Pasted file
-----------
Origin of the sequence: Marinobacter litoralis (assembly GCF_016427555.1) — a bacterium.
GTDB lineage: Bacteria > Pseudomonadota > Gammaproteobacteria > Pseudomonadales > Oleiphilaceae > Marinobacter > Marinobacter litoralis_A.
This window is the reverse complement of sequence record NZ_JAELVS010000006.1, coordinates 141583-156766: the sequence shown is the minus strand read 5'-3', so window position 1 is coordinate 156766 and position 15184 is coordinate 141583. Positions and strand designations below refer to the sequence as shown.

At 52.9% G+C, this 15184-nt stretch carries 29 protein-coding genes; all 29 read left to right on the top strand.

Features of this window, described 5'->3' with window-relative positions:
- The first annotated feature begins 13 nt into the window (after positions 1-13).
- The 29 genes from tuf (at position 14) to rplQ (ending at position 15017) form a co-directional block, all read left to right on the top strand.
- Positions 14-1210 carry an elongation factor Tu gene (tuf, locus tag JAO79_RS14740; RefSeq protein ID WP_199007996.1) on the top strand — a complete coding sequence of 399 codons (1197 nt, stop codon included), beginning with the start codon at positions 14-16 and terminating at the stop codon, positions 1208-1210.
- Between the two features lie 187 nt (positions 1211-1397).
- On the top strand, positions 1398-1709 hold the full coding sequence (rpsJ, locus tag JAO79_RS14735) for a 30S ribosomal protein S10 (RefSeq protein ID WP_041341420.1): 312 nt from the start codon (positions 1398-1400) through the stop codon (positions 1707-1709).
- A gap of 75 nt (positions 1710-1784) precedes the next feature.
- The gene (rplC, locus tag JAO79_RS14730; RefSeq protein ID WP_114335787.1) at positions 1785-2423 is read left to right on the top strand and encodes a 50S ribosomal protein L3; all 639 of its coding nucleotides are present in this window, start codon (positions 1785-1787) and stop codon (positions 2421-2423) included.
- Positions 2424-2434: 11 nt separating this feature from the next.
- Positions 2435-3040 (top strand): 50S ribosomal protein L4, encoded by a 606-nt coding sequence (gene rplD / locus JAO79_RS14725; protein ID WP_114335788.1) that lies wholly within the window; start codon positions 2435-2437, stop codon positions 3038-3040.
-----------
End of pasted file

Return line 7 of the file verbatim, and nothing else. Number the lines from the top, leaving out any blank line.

- The 29 genes from tuf (at position 14) to rplQ (ending at position 15017) form a co-directional block, all read left to right on the top strand.